I would encourage you, though, to take a step back and see whether leaving your local church for those sorts of reasons would be wise. Indeed, changes may need to be made in you and in your church. Begin with prayer. Continue by faithfully reading the Scriptures. Spend time with other believers. Cultivate relationships with unconverted neighbours. Seek help from churches in nearby towns. Be flexible. Be open to change. Be warm hearted. But don’t quit.

Children?

You may have children for whom you are concerned. I do as well. Communicate to them regularly what a privilege it is to be a part of a small church in your local area. Seek to provide opportunities for them to have interaction with young people who go to larger churches.

Our two teenagers regularly attend a youth club at another church. Since they are the only teenagers in regular attendance at our church, they really enjoy it and we are glad for them. Then we were recently encouraged when two young people from the other church volunteered to help us distribute leaflets in the village.

Asking for help

You may be getting older and feel unable to continue carrying the burden alone. Rather than simply leaving to find a larger church elsewhere, why not contact another church and ask for their help? No, they won’t do everything the way it has always been done. But that’s a positive, not a negative. If you transferred your membership to another church they would also do things differently to what you are accustomed to. Why not at least try?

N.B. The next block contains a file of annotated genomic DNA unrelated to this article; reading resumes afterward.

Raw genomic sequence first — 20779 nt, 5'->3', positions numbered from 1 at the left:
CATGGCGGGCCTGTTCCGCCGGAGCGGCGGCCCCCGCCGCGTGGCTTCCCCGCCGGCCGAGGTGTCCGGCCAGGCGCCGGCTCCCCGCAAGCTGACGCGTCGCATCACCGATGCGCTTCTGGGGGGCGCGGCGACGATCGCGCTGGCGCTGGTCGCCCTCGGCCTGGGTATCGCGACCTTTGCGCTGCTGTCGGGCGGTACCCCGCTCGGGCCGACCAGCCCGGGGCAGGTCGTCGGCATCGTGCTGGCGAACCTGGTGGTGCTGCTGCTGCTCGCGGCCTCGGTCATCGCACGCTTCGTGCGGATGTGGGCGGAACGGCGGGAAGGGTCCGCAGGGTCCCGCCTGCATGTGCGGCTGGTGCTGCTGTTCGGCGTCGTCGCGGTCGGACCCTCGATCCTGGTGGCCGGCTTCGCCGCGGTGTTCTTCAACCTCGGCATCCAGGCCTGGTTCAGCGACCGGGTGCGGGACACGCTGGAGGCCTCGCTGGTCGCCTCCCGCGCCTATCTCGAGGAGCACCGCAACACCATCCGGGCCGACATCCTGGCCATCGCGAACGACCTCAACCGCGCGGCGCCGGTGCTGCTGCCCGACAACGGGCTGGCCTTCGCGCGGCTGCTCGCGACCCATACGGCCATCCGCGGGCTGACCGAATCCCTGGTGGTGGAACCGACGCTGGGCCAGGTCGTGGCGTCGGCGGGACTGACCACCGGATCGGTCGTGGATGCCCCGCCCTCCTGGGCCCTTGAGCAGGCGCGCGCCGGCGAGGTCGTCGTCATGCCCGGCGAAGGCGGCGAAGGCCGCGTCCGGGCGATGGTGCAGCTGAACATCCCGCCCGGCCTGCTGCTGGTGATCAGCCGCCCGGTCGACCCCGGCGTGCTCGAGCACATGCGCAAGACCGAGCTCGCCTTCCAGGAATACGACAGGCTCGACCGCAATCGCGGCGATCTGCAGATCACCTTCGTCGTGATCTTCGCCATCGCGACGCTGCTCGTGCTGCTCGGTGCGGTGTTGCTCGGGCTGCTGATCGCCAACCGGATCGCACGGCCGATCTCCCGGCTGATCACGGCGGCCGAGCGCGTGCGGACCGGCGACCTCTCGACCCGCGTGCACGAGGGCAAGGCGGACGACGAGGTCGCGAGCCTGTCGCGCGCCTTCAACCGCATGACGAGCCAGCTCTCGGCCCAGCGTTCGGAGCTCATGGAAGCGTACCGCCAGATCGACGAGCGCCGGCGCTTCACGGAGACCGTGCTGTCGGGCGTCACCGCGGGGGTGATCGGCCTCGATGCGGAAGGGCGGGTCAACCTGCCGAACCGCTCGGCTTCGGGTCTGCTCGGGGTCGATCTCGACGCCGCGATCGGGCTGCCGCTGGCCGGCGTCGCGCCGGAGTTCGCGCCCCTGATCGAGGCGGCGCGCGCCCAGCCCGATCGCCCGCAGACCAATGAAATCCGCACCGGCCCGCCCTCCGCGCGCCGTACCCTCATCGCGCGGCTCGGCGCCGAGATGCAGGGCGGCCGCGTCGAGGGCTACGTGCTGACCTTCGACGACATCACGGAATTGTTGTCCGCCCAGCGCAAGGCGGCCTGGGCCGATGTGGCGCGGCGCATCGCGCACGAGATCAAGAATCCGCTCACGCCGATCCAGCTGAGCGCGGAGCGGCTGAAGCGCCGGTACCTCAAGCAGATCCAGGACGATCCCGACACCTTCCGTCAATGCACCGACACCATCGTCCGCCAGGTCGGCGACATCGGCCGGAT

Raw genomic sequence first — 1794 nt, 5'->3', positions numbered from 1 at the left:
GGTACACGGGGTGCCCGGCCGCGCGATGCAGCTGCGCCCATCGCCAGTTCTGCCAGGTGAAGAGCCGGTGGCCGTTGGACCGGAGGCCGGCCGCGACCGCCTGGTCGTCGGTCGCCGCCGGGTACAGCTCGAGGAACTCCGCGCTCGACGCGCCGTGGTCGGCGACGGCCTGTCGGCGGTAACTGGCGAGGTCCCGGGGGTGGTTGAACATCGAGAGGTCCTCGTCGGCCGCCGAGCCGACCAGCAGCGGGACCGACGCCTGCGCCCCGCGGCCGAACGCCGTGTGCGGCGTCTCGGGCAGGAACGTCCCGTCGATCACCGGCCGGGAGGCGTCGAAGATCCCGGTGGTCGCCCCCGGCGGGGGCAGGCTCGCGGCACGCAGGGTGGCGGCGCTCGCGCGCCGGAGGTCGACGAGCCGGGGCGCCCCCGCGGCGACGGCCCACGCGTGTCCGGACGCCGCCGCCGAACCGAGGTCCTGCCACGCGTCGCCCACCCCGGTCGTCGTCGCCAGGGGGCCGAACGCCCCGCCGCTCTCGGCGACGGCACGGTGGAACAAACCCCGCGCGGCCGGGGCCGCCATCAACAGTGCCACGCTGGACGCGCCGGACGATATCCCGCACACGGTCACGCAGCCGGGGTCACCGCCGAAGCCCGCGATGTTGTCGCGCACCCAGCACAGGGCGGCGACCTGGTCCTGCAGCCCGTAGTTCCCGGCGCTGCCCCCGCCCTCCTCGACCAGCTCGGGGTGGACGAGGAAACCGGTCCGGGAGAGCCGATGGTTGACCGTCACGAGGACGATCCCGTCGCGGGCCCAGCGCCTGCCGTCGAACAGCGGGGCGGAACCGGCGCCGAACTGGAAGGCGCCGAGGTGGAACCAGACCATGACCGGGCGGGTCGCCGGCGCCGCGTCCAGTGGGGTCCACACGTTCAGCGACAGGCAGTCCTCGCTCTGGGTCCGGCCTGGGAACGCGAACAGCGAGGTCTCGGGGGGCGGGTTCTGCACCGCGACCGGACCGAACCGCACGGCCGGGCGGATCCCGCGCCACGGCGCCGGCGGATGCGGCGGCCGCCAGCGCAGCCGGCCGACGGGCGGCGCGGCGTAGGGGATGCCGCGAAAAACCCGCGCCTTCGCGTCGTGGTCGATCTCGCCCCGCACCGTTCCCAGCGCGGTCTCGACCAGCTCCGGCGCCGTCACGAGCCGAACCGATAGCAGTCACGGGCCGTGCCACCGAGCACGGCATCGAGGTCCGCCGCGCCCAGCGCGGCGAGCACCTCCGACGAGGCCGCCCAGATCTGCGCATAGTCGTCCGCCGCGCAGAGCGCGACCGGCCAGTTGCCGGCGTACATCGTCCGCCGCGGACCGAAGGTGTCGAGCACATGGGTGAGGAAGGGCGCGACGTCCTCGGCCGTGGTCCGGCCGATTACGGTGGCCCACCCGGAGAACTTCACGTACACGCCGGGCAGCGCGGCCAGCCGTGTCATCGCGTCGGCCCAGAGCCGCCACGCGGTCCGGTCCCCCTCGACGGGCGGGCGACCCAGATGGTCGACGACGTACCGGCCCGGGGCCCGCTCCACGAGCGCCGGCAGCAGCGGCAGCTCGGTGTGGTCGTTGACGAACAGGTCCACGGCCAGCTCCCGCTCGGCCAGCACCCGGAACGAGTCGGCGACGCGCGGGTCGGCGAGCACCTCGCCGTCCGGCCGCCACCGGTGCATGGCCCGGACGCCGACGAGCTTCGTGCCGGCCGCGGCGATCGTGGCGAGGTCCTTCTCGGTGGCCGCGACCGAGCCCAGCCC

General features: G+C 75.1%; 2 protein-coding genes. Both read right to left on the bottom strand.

You may be in a local biblical church already. By God’s grace your church may even be experiencing a measure of growth. Is there anything here for you to consider? Perhaps you should be prayerfully exploring the possibility of moving to another town or village to support a struggling cause. Bear with me as I share a word of personal testimony.

The strong and the weak

As my pastorate of the Grace Baptist Church in Wood Green drew to a close last year, my family and I were facing the prospect of moving from London where we had lived and served for over ten years.

Where would we move to? What would we do? I (as usual) had all sorts of preferences and preconceived notions. One day that verse in Romans about the strong having an obligation to help the weak and not to please themselves spoke deeply to my heart. Though, admittedly, Paul was talking about a different matter, the principle is nonetheless true.

We then chose to move to support a work in rural Buckinghamshire where three octogenarians from the local area met regularly with occasional visitors from a church in a nearby town. The Lord prompted another couple to join us. Slowly the work has begun to grow and recently a new church was formed. The whole process has been one of the most enjoyable experiences of my Christian life. I would definitely recommend it to others.

You may be at a critical juncture in your life. Where will you go? What will you do? Let me encourage you to consider finding a small and struggling fellowship somewhere. Move to that town or village. Live wisely and winsomely in your neighbourhood. Serve in the church with humility and tenacity. Who knows but that the Lord will use you to strengthen one of his churches for his glory.

Are you a member of the right church? If not, I pray you will make a change.

Barry King leads Grace Baptist Partnership and serves Grace Baptist Church, Edlesborough

This article was first published in the June 2014 issue of Evangelicals Now. For more news, artciles or reviews, visit us online www.e-n.org.uk or subscribe to en for monthly updates.